Last week when I began to consider  the impact the coronavirus would have on custody schedules, I was focused on people having different perspectives of how to address the outbreak relative to their children’s day-to-day lives. I imagined there would be some people who wanted to be conservative and hold the children out of school, limit their participation in extracurricular activities, and generally start the “social distancing” while other parents would feel that the preparations were an overreaction and to carry on as usual.

In that relatively short period of time, the coronavirus has created a national health crisis acknowledged by most people and certainly by our federal and state governments. This is not the classic Philadelphia reaction to a snow storm where grocery stores are picked clean before the snow – if it arrives – melts in two days.  We are in new territory where state and federal authorities are closing (by recommendation or order) schools, public places, restaurants, and other non-essential places.  Parents subject to custody orders will inevitably be challenged about how they can fulfill the terms of their orders.

From a threshold perspective, no one should willfully violate a court order. “Willful disobedience” can expose a party to contempt and sanctions. Questions will arise, however, as to whether risking contempt is preferable to exposing the parties and/or their children to the coronavirus.

Legal custody issues will undoubtedly arise as parents debate how to manage the child’s care; while an ill child also creates a physical custody problem by potentially exposing the child to more people. Though children seem to be affected the least by the virus, they may also be a conduit to spreading the virus due to the mild presentation or parents confusing it with the flu or a cold.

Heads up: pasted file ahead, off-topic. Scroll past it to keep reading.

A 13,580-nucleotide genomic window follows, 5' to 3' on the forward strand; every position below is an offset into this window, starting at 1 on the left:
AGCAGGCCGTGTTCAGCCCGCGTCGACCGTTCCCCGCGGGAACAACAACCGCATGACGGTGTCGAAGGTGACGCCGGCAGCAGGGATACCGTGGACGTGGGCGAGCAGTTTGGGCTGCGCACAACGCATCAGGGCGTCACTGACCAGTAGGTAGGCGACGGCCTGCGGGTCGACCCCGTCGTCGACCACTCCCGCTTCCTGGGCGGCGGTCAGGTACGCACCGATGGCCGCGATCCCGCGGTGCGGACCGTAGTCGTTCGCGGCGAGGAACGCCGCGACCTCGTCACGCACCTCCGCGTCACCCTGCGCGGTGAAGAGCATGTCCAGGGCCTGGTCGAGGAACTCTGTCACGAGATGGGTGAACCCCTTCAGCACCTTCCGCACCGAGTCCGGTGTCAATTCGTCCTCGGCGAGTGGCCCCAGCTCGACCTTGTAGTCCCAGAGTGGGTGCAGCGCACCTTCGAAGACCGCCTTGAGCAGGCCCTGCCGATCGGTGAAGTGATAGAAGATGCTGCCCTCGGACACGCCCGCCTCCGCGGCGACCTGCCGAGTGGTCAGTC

Other legal custody issues dealing with education may arise as schools shift to online teaching (if they are able to do so) and parents look for alternatives to educate their children while they are out of school or while the parent(s) continue to work.

No custody case is the same and there are some situations that can and should operate normally because risks of exposure to the virus remain low for that family. These situations would be where the parties are both exercising all of the recommended precautions during their non-custodial time: when they do not have the kids they are practicing social distancing, limiting their exposure to groups of people, and practicing good hygiene. In other words, practicing the same precautions they would apply when their children are in their care.

More complicated are cases involving significant travel, exposure to third party caregivers, interaction with older family members or friends, employment that raises the risk of exposure, or mixed families where, for example, step-children are passing between households. Ideally, parents would agree upon an appropriate alternative to their normal, custody schedule until the virus subsides sufficiently to allow for more routine activity.  While the routines as we knew them may not return for some time, hopefully restrictions and concerns will ease once this acute, infectious phase decreases and the measures currently implemented sufficiently “flatten the curve” of the outbreak to ensure our medical systems are not overwhelmed.

In the interim, parties need to do the best they can to communicate so that neither side is unclear as to what their concerns or expectations are during this time. If a parent cannot (or will not) exercise their custodial time, then collaboration for additional FaceTime/Skype calls, online games, or other methods for maintaining their connection to their children should be explored and considered. Both parties should exercise common sense and be reasonable in their demands on each other and the children.

Where legitimate disputes and violations of the custody order arise, it will be difficult at best to address those issues in court on an expedited basis. Those with parent coordinators may have an advantage of having these issues addressed remotely, but for most cases, breaches of the custody order will be addressed in conformity with the current procedure for that county. Though the courts may be limited at the moment, it does not mean that parties will not be held accountable for their actions and decisions pertaining to custody in the near future.